Jonathan Fortney, Ph.D.

University of California, Santa Cruz
Astrophysics | 2021

Jonathan Fortney models many aspects of the physics of planets, from rocky worlds to gas giants. His work in planetary theory focuses both on exoplanets that orbit distant stars as well as planets in the solar system. His models have provided a framework to understand the atmospheres of exoplanets, their interior structure and thermal evolution, as well as physical processes like helium “rain” deep within Saturn. Fortney often works closely with observers to interpret spectra of exoplanets to better understand their physics, chemistry and clues to their formation.

Yuri Levin, Ph.D.

Columbia University
Astrophysics | 2021

Yuri Levin works on astrophysics of neutron stars, black holes and gravitational waves. He is known for computations of thermal and quantum noise in LIGO interferometers, for co-discovering a disc of massive stars orbiting the supermassive black hole at the center of the Milky Way, for developing gravitational-wave search algorithms for pulsar timing arrays, and for his work on the dynamics of magnetized neutron stars. Levin is currently attempting to understand the architecture of stellar clusters near supermassive black holes and figure out the origin of pulsar glitches.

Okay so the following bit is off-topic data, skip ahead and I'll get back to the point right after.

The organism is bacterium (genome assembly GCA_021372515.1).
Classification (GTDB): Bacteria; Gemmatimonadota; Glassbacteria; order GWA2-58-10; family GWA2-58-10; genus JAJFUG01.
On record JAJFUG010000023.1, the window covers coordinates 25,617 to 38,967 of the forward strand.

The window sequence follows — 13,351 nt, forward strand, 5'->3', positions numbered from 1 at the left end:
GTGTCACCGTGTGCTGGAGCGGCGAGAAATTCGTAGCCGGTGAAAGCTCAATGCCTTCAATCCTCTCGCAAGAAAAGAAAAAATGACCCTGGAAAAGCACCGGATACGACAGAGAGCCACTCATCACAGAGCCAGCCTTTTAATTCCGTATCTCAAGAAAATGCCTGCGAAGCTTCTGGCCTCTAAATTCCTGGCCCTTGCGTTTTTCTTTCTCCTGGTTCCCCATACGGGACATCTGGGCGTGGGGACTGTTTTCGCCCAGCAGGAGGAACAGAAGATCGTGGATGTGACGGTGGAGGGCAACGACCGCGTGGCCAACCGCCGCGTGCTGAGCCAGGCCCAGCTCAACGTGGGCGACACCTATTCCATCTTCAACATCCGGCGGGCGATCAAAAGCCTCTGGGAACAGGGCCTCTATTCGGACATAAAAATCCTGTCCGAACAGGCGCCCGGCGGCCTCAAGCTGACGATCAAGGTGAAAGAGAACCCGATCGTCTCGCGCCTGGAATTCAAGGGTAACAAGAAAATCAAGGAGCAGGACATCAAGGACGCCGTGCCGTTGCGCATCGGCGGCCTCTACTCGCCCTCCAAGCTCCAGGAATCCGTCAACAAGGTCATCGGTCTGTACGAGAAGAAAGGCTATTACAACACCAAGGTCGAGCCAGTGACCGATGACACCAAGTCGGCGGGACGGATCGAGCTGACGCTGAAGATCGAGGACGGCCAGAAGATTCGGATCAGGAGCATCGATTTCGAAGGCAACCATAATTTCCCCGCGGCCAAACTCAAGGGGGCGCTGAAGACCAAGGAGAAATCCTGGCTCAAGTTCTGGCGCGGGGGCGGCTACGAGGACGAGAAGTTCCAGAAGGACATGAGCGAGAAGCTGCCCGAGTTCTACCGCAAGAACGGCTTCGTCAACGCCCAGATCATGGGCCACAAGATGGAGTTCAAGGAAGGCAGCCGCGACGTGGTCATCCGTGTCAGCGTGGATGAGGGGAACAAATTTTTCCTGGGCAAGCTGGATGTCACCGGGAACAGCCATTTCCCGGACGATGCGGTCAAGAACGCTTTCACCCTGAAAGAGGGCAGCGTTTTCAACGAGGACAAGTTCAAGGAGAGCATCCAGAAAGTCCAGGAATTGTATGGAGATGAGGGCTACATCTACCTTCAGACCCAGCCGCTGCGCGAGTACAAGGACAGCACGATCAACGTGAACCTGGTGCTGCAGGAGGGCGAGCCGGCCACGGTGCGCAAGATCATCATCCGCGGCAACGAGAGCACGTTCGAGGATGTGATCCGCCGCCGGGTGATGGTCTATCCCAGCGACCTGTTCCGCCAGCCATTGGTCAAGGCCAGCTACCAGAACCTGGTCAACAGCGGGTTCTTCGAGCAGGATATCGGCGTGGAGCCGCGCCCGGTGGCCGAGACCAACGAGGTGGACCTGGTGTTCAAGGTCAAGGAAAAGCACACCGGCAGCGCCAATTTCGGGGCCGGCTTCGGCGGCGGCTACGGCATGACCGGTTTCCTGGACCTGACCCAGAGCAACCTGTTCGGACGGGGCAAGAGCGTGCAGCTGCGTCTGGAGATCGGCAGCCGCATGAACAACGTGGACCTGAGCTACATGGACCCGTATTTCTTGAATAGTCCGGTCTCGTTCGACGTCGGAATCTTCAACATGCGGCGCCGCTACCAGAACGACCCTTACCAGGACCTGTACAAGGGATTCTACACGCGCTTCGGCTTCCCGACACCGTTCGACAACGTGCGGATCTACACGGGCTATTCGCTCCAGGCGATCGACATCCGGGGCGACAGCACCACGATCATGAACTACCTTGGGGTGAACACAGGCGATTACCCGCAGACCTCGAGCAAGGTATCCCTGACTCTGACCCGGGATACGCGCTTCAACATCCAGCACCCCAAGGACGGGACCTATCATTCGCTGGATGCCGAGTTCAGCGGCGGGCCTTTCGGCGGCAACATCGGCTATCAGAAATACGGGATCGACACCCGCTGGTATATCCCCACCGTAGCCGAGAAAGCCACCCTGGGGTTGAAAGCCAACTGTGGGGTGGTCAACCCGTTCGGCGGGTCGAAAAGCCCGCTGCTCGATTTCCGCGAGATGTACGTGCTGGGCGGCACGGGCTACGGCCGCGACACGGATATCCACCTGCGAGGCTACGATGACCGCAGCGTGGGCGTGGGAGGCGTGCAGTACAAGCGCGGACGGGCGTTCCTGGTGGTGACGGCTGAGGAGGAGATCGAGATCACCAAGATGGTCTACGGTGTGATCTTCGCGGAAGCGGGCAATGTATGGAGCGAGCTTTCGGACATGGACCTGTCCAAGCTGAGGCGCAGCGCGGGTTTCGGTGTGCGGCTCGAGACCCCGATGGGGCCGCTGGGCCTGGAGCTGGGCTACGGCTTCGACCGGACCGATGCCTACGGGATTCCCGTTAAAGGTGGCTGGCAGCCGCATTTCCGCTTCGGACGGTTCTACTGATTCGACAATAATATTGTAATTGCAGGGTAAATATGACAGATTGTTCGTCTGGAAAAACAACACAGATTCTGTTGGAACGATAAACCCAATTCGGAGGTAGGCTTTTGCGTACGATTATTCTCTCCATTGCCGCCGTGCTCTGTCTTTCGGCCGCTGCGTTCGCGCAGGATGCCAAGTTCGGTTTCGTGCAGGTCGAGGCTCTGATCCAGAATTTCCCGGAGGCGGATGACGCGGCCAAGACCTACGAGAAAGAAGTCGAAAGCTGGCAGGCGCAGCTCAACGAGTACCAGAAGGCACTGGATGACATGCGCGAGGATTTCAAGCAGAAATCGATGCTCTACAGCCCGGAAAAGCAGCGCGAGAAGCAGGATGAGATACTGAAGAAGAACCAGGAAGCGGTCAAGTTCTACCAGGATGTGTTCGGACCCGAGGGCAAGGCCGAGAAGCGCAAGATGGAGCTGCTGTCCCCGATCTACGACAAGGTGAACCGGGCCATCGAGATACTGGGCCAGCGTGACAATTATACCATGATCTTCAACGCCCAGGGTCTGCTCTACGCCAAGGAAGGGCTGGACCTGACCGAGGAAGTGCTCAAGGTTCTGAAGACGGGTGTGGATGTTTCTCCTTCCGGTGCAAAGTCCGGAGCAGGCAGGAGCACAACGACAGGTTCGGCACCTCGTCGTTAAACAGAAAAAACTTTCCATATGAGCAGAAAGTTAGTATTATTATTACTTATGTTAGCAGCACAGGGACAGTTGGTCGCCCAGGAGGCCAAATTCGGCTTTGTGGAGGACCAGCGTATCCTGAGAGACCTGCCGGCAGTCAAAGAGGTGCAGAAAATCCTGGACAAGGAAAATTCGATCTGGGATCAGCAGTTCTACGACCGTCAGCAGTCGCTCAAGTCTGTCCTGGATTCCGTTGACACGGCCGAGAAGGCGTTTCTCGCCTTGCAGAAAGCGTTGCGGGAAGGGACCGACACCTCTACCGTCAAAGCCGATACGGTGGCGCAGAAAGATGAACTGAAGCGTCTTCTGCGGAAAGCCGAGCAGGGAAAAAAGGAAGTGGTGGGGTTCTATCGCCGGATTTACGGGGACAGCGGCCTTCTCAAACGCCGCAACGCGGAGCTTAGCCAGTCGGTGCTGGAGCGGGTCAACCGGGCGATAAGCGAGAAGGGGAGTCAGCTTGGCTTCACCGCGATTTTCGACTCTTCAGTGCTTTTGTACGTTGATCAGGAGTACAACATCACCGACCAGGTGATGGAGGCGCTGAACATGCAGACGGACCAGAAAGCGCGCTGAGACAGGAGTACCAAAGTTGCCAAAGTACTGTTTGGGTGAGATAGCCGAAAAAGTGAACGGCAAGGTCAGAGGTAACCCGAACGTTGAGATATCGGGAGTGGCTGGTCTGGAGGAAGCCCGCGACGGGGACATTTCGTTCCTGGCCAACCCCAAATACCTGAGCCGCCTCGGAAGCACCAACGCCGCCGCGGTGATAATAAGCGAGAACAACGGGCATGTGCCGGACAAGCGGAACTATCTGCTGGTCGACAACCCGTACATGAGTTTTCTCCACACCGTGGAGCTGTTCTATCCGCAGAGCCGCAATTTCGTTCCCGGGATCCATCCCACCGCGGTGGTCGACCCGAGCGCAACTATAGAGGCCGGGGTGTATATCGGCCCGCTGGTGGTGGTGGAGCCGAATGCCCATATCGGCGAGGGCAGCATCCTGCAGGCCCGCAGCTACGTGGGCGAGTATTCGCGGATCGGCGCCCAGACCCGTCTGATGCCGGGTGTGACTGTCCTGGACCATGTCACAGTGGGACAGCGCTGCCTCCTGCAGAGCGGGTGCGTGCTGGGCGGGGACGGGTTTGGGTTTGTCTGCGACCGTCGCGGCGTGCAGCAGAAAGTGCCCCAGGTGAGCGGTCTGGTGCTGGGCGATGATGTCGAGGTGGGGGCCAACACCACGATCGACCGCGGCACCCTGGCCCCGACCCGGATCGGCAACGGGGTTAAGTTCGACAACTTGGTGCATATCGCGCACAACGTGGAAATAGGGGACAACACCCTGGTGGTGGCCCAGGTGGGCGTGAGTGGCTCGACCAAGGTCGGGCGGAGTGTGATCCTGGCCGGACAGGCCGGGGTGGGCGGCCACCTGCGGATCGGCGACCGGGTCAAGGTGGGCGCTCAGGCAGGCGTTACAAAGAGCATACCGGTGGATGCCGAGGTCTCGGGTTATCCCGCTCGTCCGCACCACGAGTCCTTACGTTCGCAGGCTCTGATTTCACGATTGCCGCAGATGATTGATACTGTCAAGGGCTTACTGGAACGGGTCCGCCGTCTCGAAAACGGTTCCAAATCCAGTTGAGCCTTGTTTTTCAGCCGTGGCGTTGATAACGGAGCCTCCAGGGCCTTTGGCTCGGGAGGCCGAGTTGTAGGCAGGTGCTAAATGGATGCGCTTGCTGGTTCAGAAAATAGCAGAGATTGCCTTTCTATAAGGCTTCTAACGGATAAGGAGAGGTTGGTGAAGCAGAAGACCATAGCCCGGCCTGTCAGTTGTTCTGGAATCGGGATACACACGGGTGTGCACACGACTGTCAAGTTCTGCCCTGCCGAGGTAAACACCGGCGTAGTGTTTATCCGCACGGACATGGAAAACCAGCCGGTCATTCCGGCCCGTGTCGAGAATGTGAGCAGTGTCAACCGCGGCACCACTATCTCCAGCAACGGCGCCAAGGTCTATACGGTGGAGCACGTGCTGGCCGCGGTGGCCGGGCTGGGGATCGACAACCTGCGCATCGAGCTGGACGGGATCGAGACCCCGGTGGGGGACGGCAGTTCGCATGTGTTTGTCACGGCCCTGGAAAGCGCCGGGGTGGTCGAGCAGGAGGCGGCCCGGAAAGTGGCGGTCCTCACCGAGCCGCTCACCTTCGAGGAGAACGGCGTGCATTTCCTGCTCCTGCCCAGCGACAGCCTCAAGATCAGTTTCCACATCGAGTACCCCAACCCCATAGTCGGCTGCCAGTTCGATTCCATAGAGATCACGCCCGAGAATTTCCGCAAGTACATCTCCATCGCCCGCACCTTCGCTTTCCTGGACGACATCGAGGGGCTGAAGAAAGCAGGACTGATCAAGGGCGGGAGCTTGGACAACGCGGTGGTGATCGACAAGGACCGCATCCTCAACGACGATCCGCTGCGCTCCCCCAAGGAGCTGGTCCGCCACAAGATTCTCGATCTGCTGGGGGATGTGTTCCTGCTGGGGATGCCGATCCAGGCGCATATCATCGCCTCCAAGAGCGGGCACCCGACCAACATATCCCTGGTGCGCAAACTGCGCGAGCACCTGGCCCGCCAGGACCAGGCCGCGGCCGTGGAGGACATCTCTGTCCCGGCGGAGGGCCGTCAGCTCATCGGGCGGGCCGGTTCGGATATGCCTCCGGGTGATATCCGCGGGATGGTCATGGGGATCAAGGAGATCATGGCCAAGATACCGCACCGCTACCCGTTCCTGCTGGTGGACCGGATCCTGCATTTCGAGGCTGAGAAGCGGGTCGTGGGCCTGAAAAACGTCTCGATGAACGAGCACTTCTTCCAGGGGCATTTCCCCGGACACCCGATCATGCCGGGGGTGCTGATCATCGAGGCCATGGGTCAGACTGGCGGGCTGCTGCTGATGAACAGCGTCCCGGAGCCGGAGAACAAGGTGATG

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Maria-Florina Balcan, Ph.D.

Carnegie Mellon University
Theoretical Computer Science | 2021

Maria-Florina Balcan’s research spans machine learning, algorithms and algorithmic game theory. She introduced general techniques that helped put modern machine-learning paradigms on solid theoretical foundations, including learning from limited labeled data, distributed learning, noise-tolerant learning and life-long learning. She also provided fundamental contributions to the area of analysis of algorithms beyond the worst-case, by providing both new models of realistic (non worst-case) instances and general techniques for designing and analyzing algorithms derived in a data driven fashion.

Amit Sahai, Ph.D.

University of California, Los Angeles
Theoretical Computer Science | 2021

Amit Sahai’s research proposes fundamental new concepts in cryptography and establishes new feasibility results. He is best known for his works proposing the notions of indistinguishability obfuscation and functional encryption, and for his recent work establishing the feasibility of indistinguishability obfuscation and functional encryption for general computations based on well-studied hardness conjectures.

Thomas Vidick, Ph.D.

California Institute of Technology
Theoretical Computer Science | 2021

Thomas Vidick’s research is at the interface of theoretical computer science, quantum information and cryptography. He is known for his work in the theory of quantum interactive proofs, including results on device-independent cryptography, certified randomness and the complexity of quantum multiprover interactive proof systems. The study of quantum entanglement provides a unifying goal behind all these areas and a focal point for his current research.